UMass Amherst


Screen Time Warning

Administrative: "Once Upon a Screen"

Posted on: Aug 6, 2013

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"If we let our youngest kids get too attached to those mesmerizing devices, they may have a hard time growing attached to each other later," observed Sherry Turkle in her article, "Once Upon a Screen," in The Science of You: The Factors That Shape Your Personality (New York: Time Books, 2013).

Sherry Turkle says...

"We are embarking on a giant experiment in which our children are the human subjects. There is much that is exciting and thrilling here. But these objects take children away from many things that we know from generations of experience are most nurturing for them. In the first instance, children are taken away from the human face and voice, because people are tempted to let the shiny screens read to children, amuse children, play games with children. And they take children away from each other. They allow them to have experiences (texting, i-chatting, indeed talking to online characters) that offer the illusion of companionship without the demands of friendship....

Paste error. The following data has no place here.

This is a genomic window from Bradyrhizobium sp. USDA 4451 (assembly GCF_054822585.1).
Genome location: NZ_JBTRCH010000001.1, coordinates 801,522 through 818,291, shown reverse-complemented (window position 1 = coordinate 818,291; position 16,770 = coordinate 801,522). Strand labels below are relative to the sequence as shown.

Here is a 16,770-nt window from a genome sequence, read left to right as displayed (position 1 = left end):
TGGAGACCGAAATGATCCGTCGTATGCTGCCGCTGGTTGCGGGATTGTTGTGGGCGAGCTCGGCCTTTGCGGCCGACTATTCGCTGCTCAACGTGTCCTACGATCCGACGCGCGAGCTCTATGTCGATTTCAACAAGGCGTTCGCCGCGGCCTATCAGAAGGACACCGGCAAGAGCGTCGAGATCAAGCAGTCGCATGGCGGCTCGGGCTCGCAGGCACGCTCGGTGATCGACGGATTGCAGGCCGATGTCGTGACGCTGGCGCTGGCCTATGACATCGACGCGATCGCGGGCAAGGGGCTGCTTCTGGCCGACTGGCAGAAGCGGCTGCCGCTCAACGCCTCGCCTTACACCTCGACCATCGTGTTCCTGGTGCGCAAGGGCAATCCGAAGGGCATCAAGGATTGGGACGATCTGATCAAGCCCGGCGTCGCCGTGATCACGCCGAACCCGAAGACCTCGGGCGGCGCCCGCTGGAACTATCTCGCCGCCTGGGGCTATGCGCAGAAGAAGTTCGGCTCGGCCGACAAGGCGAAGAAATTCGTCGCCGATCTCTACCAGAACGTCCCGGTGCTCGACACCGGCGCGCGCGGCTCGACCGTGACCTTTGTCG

"No matter how intriguing or interesting, online connections are not substitutes for the complexities and nuances of face-to-face conversations. Yet one can become so accustomed to what the online world offers the chance to edit oneself, to present oneself as one wishes that other kinds of contact feel intimidating. And, indeed, many plugged-in children grow up to fear conversation."

Learn more about Sherry Turkle.